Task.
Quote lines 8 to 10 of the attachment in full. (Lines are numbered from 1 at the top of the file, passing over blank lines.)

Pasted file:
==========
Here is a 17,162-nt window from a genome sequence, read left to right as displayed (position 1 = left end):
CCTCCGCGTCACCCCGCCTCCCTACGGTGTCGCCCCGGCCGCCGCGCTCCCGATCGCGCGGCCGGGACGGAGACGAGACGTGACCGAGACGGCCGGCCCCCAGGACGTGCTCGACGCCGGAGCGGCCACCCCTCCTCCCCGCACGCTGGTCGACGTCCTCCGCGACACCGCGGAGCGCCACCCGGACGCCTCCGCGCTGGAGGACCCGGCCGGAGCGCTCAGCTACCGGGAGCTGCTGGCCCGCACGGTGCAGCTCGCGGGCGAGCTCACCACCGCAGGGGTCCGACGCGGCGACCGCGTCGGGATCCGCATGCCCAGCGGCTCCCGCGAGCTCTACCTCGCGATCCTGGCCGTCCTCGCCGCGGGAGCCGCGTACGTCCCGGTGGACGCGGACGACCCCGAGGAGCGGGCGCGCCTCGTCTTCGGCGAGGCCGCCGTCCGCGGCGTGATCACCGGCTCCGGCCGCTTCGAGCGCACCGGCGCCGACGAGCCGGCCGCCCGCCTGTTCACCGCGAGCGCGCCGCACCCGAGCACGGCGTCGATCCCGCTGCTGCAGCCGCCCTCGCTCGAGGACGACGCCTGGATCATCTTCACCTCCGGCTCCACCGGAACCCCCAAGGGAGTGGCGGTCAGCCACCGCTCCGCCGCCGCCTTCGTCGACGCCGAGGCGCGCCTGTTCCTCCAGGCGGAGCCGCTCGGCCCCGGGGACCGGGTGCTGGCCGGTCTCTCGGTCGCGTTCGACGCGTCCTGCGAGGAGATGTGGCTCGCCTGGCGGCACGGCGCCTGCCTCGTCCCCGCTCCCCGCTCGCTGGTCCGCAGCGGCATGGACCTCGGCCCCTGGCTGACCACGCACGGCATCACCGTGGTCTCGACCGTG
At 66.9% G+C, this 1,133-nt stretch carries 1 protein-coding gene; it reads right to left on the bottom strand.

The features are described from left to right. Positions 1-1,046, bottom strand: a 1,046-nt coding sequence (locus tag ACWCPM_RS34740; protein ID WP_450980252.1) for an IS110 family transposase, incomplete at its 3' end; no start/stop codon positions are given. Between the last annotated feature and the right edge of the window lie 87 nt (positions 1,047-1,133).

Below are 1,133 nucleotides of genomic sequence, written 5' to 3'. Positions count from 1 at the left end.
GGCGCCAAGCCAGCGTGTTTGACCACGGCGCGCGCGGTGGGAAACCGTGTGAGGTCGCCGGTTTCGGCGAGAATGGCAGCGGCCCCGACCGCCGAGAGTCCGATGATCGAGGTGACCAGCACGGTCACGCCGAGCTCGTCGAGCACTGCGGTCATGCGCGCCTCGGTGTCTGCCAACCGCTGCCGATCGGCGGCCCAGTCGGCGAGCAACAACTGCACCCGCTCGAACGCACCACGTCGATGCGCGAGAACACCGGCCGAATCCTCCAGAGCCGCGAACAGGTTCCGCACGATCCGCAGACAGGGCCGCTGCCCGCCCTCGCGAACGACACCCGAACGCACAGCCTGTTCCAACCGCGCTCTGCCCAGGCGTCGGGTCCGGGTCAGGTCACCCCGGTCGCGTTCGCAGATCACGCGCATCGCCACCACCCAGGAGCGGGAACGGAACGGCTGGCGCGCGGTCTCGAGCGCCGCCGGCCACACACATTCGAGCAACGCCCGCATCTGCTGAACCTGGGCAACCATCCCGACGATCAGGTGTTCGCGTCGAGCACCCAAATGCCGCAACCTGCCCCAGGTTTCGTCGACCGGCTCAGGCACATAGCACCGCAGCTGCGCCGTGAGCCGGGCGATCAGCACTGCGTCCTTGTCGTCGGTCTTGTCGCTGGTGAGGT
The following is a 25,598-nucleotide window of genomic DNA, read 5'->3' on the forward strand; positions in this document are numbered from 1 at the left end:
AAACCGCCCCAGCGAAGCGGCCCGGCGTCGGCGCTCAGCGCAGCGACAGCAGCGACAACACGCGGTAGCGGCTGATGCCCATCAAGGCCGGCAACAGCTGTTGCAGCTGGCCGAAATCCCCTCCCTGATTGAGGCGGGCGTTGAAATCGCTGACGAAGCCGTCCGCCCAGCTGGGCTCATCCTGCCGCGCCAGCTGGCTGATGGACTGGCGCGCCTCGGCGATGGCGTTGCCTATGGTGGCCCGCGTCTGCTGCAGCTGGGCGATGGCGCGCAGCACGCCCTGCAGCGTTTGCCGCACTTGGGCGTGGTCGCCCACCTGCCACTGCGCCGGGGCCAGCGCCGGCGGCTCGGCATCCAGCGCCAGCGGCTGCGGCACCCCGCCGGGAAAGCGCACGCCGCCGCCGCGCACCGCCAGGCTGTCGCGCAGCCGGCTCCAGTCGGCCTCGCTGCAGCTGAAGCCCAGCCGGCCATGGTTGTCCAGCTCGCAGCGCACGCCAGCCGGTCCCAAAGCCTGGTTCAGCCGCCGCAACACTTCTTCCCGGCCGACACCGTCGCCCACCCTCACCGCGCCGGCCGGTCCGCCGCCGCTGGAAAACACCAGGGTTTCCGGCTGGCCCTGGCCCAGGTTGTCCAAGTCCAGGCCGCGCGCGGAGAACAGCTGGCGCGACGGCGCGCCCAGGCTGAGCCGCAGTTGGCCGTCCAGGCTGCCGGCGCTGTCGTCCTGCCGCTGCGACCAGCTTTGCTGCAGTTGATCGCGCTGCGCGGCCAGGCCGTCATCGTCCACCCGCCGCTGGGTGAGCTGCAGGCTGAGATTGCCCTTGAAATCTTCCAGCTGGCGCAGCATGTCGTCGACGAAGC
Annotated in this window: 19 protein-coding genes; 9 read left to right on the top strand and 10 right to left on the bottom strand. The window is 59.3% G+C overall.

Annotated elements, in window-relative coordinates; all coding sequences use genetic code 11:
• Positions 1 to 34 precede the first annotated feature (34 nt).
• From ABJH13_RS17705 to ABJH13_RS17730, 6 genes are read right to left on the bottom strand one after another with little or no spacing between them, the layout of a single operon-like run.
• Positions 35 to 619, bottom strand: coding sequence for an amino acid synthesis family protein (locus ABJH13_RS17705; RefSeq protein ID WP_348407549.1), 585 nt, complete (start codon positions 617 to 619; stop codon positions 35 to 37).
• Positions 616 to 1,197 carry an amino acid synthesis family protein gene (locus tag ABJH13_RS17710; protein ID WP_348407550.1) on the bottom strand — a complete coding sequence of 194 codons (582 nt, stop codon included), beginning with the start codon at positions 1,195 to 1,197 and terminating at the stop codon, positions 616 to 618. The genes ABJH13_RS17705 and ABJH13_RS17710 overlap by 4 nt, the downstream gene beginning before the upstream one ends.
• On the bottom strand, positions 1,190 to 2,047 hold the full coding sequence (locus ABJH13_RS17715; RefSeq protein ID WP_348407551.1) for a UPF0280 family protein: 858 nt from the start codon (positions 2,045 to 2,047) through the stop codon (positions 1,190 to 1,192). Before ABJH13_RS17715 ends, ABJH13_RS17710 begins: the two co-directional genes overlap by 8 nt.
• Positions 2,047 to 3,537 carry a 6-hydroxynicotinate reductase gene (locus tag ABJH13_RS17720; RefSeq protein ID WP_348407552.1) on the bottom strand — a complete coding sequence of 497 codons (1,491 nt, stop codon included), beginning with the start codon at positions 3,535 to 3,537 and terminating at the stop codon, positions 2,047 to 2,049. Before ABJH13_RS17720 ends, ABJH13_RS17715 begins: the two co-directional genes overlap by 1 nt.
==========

AAACCGCCCCAGCGAAGCGGCCCGGCGTCGGCGCTCAGCGCAGCGACAGCAGCGACAACACGCGGTAGCGGCTGATGCCCATCAAGGCCGGCAACAGCTGTTGCAGCTGGCCGAAATCCCCTCCCTGATTGAGGCGGGCGTTGAAATCGCTGACGAAGCCGTCCGCCCAGCTGGGCTCATCCTGCCGCGCCAGCTGGCTGATGGACTGGCGCGCCTCGGCGATGGCGTTGCCTATGGTGGCCCGCGTCTGCTGCAGCTGGGCGATGGCGCGCAGCACGCCCTGCAGCGTTTGCCGCACTTGGGCGTGGTCGCCCACCTGCCACTGCGCCGGGGCCAGCGCCGGCGGCTCGGCATCCAGCGCCAGCGGCTGCGGCACCCCGCCGGGAAAGCGCACGCCGCCGCCGCGCACCGCCAGGCTGTCGCGCAGCCGGCTCCAGTCGGCCTCGCTGCAGCTGAAGCCCAGCCGGCCATGGTTGTCCAGCTCGCAGCGCACGCCAGCCGGTCCCAAAGCCTGGTTCAGCCGCCGCAACACTTCTTCCCGGCCGACACCGTCGCCCACCCTCACCGCGCCGGCCGGTCCGCCGCCGCTGGAAAACACCAGGGTTTCCGGCTGGCCCTGGCCCAGGTTGTCCAAGTCCAGGCCGCGCGCGGAGAACAGCTGGCGCGACGGCGCGCCCAGGCTGAGCCGCAGTTGGCCGTCCAGGCTGCCGGCGCTGTCGTCCTGCCGCTGCGACCAGCTTTGCTGCAGTTGATCGCGCTGCGCGGCCAGGCCGTCATCGTCCACCCGCCGCTGGGTGAGCTGCAGGCTGAGATTGCCCTTGAAATCTTCCAGCTGGCGCAGCATGTCGTCGACGAAGC
Annotated in this window: 19 protein-coding genes; 9 read left to right on the top strand and 10 right to left on the bottom strand. The window is 59.3% G+C overall.

Annotated elements, in window-relative coordinates; all coding sequences use genetic code 11: